Tips for a wildfire-protected farm

If you saw smoke on the horizon from a wildfire, would you be prepared with the necessary steps to protect your operation?

This is a situation Cherie Copithorne and family went through just a few weeks ago. And while the blaze didn’t get any closer than about five kilometres, the family had a plan in place to help keep the fire at bay if it encroached on their land.

Be prepared

Coprithorne, who lives near Cochrane, Alta., says the family takes a number of steps the second they believe their home and farm are threatened by wildfire.

“At this time of year, when we know we have dry conditions, we always have a tanker truck full of water ready to go, as well as farm equipment that has the capacity to either knock down trees or to plow up dirt, depending on what type of fire it is and where it is at," Coprithorne says.

Luree Williamson is the CEO of Agriculture For Life. She says it is important for farmers to have a plan and the necessary equipment and resources available to move livestock.

“One of the most important things, and we have talked about this at our home, is having vehicles that are full of fuel,” Williamson says, pointing out the sinking feeling if the fuel gauge is found on empty.

Draw on the community

She says it is always important to lean on friends and neighbours who can help move livestock and even put them up in case of emergency.

Williamson stresses it's critical to keep everything organized on your farm, so if a wildfire emergency - or any kind of emergency happens - important documents are together and accessible.

Williamson adds that in case of evacuation, it is important to have a meeting spot for family and workers.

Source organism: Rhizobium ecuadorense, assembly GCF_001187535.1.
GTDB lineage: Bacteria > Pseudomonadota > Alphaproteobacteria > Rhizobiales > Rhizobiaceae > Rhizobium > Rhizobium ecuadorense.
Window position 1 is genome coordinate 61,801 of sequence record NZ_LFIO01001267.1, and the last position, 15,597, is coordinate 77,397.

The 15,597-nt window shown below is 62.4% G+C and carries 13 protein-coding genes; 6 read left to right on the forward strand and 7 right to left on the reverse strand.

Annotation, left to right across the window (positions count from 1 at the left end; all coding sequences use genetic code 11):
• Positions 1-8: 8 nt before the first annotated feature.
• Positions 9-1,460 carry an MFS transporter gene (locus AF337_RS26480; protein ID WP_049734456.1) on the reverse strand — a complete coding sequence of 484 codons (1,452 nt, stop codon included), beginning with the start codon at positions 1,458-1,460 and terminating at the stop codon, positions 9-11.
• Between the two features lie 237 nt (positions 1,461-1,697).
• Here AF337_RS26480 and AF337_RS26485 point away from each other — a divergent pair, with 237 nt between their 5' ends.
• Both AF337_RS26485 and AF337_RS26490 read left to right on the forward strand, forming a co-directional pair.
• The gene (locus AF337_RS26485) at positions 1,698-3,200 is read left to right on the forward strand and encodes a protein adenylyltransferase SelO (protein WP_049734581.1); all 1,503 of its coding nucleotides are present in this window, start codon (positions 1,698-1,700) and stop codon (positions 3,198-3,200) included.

Copithorne says they also believe it is important to have an ongoing dialogue with your fire department about farm land and how to access all of it.

The Ontario Ministry of Agriculture Food and Rural Affairs offers several tips and resources for preventing barn fires. The ministry also says it is important to work with local fire departments and insurance company to identify problem areas on the farm and fix them. They also encourage farmers to ensure buildings are inspected regularly by a licensed electrical contractor to ensure everything is in good shape.

Bottom line

Here are seven tips to fight fires on the farm:

  1. Have a tanker of water ready during high risk periods
  2. Keep heavy farm equipment prepared to use in order to fight a fire
  3. Ensure vehicles have full tanks of fuel
  4. Have a plan in place to move livestock
  5. Arrange for help from friends and neighbours prior to a fire
  6. Keep important farm documents together and handy
  7. Work with the local fire department to identify any problem areas on the farm prior to an emergency.

Article by: Craig Lester